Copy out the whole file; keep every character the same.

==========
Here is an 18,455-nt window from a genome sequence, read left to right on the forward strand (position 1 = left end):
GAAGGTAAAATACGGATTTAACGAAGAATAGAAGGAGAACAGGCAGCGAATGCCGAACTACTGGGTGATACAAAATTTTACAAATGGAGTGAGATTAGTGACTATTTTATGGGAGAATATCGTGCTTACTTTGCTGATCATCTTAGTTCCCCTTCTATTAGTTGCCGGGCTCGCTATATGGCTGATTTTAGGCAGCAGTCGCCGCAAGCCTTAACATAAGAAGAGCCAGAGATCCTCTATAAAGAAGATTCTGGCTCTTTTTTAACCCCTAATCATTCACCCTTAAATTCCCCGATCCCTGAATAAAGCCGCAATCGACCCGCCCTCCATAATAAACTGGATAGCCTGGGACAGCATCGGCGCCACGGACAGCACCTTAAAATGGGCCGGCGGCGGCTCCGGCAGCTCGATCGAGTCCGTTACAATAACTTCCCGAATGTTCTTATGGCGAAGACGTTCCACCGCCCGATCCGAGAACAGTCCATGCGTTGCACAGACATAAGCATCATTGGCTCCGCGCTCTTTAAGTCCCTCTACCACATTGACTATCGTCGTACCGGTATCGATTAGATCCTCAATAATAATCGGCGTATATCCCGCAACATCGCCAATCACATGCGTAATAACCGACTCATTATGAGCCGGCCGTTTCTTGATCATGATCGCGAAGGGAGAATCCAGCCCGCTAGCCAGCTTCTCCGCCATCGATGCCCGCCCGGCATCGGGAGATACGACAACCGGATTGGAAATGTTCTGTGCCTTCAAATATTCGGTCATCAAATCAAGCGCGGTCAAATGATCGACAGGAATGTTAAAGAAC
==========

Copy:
Here is an 18,455-nt window from a genome sequence, read left to right on the forward strand (position 1 = left end):
GAAGGTAAAATACGGATTTAACGAAGAATAGAAGGAGAACAGGCAGCGAATGCCGAACTACTGGGTGATACAAAATTTTACAAATGGAGTGAGATTAGTGACTATTTTATGGGAGAATATCGTGCTTACTTTGCTGATCATCTTAGTTCCCCTTCTATTAGTTGCCGGGCTCGCTATATGGCTGATTTTAGGCAGCAGTCGCCGCAAGCCTTAACATAAGAAGAGCCAGAGATCCTCTATAAAGAAGATTCTGGCTCTTTTTTAACCCCTAATCATTCACCCTTAAATTCCCCGATCCCTGAATAAAGCCGCAATCGACCCGCCCTCCATAATAAACTGGATAGCCTGGGACAGCATCGGCGCCACGGACAGCACCTTAAAATGGGCCGGCGGCGGCTCCGGCAGCTCGATCGAGTCCGTTACAATAACTTCCCGAATGTTCTTATGGCGAAGACGTTCCACCGCCCGATCCGAGAACAGTCCATGCGTTGCACAGACATAAGCATCATTGGCTCCGCGCTCTTTAAGTCCCTCTACCACATTGACTATCGTCGTACCGGTATCGATTAGATCCTCAATAATAATCGGCGTATATCCCGCAACATCGCCAATCACATGCGTAATAACCGACTCATTATGAGCCGGCCGTTTCTTGATCATGATCGCGAAGGGAGAATCCAGCCCGCTAGCCAGCTTCTCCGCCATCGATGCCCGCCCGGCATCGGGAGATACGACAACCGGATTGGAAATGTTCTGTGCCTTCAAATATTCGGTCATCAAATCAAGCGCGGTCAAATGATCGACAGGAATGTTAAAGAAC